I Want to Divorce My Non-Praying Husband: Is it Forbidden?

27 March, 2019
Q Dear scholars, As-Salamu `alaykum. Can a wife ask to be divorced from her sinning husband who neglects prayers? Jazakum Allah khayran.

Answer

Wa `alaykum As-Salamu wa Rahmatullahi wa Barakatuh

In the Name of Allah, Most Gracious, Most Merciful. 

All praise and thanks are due to Allah, and peace and blessings be upon His Messenger.


In this fatwa:

Should the woman hold hope of her husband’s repentance and that she may have a role in offering him advice that could lead him to a better state of conduct, then she ought to be tolerant, even if he does not pray or if he drinks alcohol. This tolerance becomes more of an obligation should the couple have children, who may go astray or be negatively affected by any separation. 


In response to the question you raised, the European Council for Fatwa and Research issued the following Fatwa:

Marriage is indeed a sacred bond that brings together a man and a woman by virtue of the teachings of the Quran and the Sunnah.

Indeed, Allah Almighty describes this relationship is as though one is a garment to the other; {they are a libas (i.e. body cover) for you and you are the same for them} (Al-Baqarah 2:187), thus illustrating the closeness, affection, warmth and love of one for the other.

Thus, each partner in this sacred relationship must treat the other beautifully and properly. A man must not divorce his wife to bring harm upon her, as this constitutes an act that demolishes this noble establishment, breaks the woman’s heart, and possibly separates the woman from her children without any reason.

Thus, the separation between a man and his wife [without just reason] was considered one of the major and grave sins, and one of the most beloved actions of Satan, as was narrated in a number of hadiths.

Imam Muslim reported on the authority of Jabir ibn `Abdullah, who stated that the Messenger of Allah (peace and blessings be upon him) said: “Iblis (Satan) places his throne upon water, then sends his groups. The closest to him are those who (tempt people to) commit the most grievous of sins (fitnah). One of them would approach him and say: I did such-and-such. Iblis would reply: You have done nothing. Another would approach and say: I did not leave him (a man) until I caused him to leave his wife and for them to be separated. Iblis would bring him close to his throne and would say: How good you are!”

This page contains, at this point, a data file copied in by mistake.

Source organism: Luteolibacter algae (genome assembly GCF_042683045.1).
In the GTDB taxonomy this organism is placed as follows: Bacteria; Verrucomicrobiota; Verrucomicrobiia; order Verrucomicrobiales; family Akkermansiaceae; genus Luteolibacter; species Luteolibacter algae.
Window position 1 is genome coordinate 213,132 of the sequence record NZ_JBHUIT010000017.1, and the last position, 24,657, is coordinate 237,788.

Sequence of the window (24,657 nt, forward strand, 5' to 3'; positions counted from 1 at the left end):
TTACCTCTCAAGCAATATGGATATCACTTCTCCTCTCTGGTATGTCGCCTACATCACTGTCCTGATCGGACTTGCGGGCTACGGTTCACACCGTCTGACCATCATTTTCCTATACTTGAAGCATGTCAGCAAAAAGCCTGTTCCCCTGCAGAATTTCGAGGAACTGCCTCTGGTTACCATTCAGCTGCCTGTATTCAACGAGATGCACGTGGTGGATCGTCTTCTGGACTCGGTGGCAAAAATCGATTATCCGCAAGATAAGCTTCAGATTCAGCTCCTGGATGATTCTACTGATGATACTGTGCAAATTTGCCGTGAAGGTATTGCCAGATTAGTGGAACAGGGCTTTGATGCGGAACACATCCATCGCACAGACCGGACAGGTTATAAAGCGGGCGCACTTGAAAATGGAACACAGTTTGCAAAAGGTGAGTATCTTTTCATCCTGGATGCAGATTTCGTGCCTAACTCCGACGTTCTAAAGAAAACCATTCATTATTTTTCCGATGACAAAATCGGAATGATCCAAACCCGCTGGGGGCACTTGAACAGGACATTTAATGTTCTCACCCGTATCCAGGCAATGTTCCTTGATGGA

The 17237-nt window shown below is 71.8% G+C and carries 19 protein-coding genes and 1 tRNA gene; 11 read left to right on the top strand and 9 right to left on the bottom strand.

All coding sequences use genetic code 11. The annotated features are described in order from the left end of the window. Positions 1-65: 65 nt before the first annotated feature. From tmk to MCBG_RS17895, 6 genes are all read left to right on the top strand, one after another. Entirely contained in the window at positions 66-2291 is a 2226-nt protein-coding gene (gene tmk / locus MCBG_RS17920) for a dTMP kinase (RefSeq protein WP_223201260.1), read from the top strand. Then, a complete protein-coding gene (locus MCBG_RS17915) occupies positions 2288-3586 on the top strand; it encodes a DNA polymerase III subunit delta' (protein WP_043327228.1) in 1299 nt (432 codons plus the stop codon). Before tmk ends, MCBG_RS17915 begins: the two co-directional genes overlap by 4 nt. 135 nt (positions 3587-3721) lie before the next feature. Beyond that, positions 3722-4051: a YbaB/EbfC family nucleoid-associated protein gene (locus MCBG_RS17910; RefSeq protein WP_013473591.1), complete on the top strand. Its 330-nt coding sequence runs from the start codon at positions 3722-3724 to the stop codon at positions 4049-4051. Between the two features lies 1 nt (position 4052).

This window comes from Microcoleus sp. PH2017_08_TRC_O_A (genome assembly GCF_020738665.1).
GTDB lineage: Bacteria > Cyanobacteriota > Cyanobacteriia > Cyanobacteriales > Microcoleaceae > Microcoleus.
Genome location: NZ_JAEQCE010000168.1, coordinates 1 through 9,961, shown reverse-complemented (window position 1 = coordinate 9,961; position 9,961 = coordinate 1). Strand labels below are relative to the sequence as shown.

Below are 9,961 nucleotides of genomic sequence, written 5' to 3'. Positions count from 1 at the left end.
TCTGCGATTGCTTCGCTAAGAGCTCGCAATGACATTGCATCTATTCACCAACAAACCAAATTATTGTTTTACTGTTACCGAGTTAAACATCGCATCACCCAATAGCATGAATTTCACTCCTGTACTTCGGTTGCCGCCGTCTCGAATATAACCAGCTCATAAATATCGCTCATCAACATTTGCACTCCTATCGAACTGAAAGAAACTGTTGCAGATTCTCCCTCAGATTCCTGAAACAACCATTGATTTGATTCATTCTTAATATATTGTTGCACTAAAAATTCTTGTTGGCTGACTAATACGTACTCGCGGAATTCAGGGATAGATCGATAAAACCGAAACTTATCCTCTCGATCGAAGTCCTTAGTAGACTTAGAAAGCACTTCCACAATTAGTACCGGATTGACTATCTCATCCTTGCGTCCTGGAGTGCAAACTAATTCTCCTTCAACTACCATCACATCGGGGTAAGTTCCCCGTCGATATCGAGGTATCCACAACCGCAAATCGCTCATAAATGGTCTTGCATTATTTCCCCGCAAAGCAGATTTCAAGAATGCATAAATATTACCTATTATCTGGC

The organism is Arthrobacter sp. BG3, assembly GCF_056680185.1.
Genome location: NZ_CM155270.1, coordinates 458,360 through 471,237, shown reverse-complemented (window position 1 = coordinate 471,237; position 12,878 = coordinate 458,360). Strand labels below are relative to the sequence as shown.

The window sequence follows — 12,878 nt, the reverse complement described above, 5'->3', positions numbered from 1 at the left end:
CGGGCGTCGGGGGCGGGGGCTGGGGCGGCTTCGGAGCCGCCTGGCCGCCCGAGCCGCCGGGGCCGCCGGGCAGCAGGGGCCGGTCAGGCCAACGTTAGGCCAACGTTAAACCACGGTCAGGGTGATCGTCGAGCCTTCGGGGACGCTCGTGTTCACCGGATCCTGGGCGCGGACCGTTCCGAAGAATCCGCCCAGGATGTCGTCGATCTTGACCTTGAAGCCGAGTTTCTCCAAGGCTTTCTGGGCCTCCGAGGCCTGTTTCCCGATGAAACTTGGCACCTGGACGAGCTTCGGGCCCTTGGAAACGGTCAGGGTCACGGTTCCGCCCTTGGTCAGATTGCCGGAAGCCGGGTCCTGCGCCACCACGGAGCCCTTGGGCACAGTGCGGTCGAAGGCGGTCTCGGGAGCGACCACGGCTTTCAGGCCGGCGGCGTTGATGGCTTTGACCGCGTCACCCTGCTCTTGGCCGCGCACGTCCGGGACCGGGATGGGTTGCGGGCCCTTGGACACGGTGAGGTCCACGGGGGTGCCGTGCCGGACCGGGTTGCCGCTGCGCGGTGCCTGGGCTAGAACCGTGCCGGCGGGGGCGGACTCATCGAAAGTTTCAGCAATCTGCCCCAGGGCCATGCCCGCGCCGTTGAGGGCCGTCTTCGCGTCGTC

And since the man must never divorce his wife in order to bring harm upon her without reason, it is also forbidden for a woman to ask for a divorce without a sensible reason. Ahmad and At-Tirmidhi narrated on the authority of Thawban (may Allah be pleased with him): The Prophet (peace and blessings be upon him) said: “Any woman who asks her husband to divorce her without an acceptable reason will never smell the scent of Paradise.”

The obvious implication of the hadith is that she is allowed to ask for a divorce for an acceptable reason.

Thus the question is: Is the husband’s dissipation or sinfulness considered a reasonable justification for the woman requesting a divorce?

It is without doubt that sinners vary in the manner and extent to which they sin, and also vary in their relationship with their wives. A man might force his wife to assist him in committing sinful acts, such as to serve him alcohol, which is an act deemed forbidden for her; thus she has the right to request a divorce to avoid any punishment that may come her way as a result of committing what is essentially haram.

Another man mistreats and abuses his wife, which gives the woman the right to request a divorce, especially should the husband continue to abuse her and she holds no hope of him repenting and correcting his ways.

There is also the man who neither forces his wife to assist him in committing his sinful acts, nor does he abuse and mistreat her. Although a sinner, he may be good to his wife and not force her to do what she does not wish to do. This case is obviously different from the first two.

The majority of scholars, for instance, stipulated that a man who does not pray out of laziness, rather than denial of the obligation of prayer, is a wayward fasiq (sinner) and not a reverted kafir (disbeliever), and thus he is not to be separated from his wife.

Thus, the Council sees that should the woman hold hope of her husband’s repentance and that she may have a role in offering him advice that could lead him to a better state of conduct, then she ought to be tolerant, even if he does not pray or if he drinks alcohol. This tolerance becomes more of an obligation should the couple have children, who may go astray or be negatively affected by any separation.

However, the Council emphasizes that this does not include a husband who believes that it is permissible to desert mandatory prayers or to consume alcohol, as he would then have reverted to clear and overt kufr, which deems the separation between him and his wife mandatory.

Almighty Allah knows best.

Editor’s note: This fatwa is from Ask the Scholar’s archive and was originally published at an earlier date.